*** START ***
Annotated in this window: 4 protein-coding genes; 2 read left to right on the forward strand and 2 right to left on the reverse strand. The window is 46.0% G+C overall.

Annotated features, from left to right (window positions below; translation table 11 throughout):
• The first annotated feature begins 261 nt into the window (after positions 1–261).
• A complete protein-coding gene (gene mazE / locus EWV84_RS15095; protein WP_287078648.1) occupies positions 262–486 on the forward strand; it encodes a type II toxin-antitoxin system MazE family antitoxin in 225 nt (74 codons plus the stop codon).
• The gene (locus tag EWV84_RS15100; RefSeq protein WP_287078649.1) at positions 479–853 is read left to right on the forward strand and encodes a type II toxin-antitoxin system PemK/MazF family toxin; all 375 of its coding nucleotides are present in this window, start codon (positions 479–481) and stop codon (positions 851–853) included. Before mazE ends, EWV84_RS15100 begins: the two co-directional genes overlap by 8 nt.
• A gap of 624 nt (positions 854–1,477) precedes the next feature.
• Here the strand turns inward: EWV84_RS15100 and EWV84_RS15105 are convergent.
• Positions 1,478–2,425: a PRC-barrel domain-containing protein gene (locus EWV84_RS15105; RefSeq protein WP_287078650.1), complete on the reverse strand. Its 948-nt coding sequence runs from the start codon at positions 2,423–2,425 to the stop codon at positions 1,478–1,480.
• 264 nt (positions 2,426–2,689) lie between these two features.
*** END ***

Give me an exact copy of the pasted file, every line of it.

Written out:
Annotated in this window: 4 protein-coding genes; 2 read left to right on the forward strand and 2 right to left on the reverse strand. The window is 46.0% G+C overall.

Annotated features, from left to right (window positions below; translation table 11 throughout):
• The first annotated feature begins 261 nt into the window (after positions 1–261).
• A complete protein-coding gene (gene mazE / locus EWV84_RS15095; protein WP_287078648.1) occupies positions 262–486 on the forward strand; it encodes a type II toxin-antitoxin system MazE family antitoxin in 225 nt (74 codons plus the stop codon).
• The gene (locus tag EWV84_RS15100; RefSeq protein WP_287078649.1) at positions 479–853 is read left to right on the forward strand and encodes a type II toxin-antitoxin system PemK/MazF family toxin; all 375 of its coding nucleotides are present in this window, start codon (positions 479–481) and stop codon (positions 851–853) included. Before mazE ends, EWV84_RS15100 begins: the two co-directional genes overlap by 8 nt.
• A gap of 624 nt (positions 854–1,477) precedes the next feature.
• Here the strand turns inward: EWV84_RS15100 and EWV84_RS15105 are convergent.
• Positions 1,478–2,425: a PRC-barrel domain-containing protein gene (locus EWV84_RS15105; RefSeq protein WP_287078650.1), complete on the reverse strand. Its 948-nt coding sequence runs from the start codon at positions 2,423–2,425 to the stop codon at positions 1,478–1,480.
• 264 nt (positions 2,426–2,689) lie between these two features.